French Empire Furniture
1804 - 1814
The French Empire style, or First Empire, was developed during the reign of Napoleon, and the letter "N" was found everywhere in the decoration and interiors of the period. The style was a revival of Greek, Roman and Egyptian motifs which had begun in the neo classical period and extending through the time of Directoire furniture. Empire style was paralled in England in the time of Regency furniture and in American Empire furniture.
Empire Chair, 1810.
Carved and gilded beechwood, upholstered in red silk damask.
The wreath, torch, Sphinx, Greek band, honeysuckle, Roman eagle, columns and scroll supports predominated in 1st Empire furniture. Classic shapes or lines and classic decorations in chiseled bronze, called ormolu, were notable attempts in the neoclassic style. The subjects for ormolu decorations were taken from Greek mythology and were often combined with emblems of liberty, lyres, rosettes, and so forth.
Empire Egyptian Style Chairs, around 1803-1813.
Mahogany, with ormolu (gilt-bronze) mounts.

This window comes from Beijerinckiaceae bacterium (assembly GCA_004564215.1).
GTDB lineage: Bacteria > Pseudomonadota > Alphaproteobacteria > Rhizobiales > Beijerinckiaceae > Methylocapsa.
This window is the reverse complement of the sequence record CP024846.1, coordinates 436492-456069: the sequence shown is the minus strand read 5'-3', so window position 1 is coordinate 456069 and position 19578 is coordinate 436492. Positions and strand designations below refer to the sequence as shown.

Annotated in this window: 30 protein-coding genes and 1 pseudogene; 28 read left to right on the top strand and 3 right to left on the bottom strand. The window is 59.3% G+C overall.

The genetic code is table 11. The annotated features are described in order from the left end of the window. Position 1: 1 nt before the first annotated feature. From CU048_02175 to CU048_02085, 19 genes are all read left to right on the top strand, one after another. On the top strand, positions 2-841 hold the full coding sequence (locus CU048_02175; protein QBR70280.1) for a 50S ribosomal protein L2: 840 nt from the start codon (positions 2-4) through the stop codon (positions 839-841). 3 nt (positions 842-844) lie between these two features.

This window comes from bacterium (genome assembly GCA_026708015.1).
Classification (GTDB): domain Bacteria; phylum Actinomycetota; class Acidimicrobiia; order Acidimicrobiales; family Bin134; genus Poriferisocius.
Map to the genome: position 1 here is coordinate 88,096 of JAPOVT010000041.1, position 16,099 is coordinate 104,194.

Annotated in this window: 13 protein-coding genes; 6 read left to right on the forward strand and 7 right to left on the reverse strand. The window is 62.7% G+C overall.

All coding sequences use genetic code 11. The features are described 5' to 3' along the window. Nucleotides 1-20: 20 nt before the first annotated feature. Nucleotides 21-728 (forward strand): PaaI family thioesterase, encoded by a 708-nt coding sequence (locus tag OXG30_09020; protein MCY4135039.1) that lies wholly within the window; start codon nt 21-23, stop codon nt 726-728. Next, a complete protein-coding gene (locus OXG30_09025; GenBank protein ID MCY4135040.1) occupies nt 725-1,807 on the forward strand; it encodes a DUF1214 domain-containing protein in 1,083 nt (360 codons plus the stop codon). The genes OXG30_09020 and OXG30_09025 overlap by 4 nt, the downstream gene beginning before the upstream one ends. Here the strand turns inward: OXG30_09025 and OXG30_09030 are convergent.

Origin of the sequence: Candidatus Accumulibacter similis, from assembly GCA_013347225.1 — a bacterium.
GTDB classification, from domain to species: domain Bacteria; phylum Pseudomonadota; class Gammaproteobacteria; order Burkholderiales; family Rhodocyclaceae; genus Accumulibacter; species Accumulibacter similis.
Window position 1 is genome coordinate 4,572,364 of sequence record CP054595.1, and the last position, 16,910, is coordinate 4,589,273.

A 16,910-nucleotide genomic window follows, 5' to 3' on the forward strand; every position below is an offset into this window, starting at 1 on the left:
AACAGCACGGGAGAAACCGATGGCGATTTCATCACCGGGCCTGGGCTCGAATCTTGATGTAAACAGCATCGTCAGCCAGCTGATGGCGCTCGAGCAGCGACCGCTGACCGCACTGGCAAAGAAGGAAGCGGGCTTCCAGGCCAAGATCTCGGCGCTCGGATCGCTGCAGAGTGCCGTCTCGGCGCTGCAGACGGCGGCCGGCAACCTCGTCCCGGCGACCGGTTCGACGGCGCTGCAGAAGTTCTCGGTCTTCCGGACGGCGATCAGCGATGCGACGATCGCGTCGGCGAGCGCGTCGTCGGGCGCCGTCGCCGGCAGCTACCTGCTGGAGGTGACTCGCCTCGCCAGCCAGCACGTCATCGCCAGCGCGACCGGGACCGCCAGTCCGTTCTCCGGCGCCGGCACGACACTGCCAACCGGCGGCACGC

The original designer of this kind of chair, Denon, copied a number of designs for chairs from the walls of ancient Egyptian tombs, including several which relate to this chair.
There was also much fine brass inlaying figures on Empire furniture. Marquetry and carving were discarded and plain surfaces were decorated with brass and ormolu mounts of antique emblems. Mahogany was the principal wood employed and considerable veneering was used.
On some French empire furniture we also see fine "turning", not spiral, but in a round style which can be seen in the legs of sofa on which Madame Recamier reclines in the well known portrait of her by Jacques Louis David, as in the picture below. David, who was court painter under Louis XVI, became during the Empire era the prime influence and eventually a kind of artistic dictator of this movement to revive the classical.
Influence of Napoleon
Napoleon wanted to be surrounded by all the dignity and pomp associated with the great Roman generals, and those who served him catered to this wish. On his return from Borne and Egypt furniture made for his palaces reflected styles he had seen in both places. As such it is because much so called Late Empire furniture was really just slavish imitation of what had been made for another time and different conditions that it is sometimes judged the least attractive of the period.
Empire Etagere, 1812.
Mahogany, on a carcase of oak and poplar; the capital mounts chased and gilt, the handles probably lacquered brass. Top with Rosso antico marble slab.
This form of small open bookcase was an innovation in the early 1800s.
Next Page: French Restoration furniture.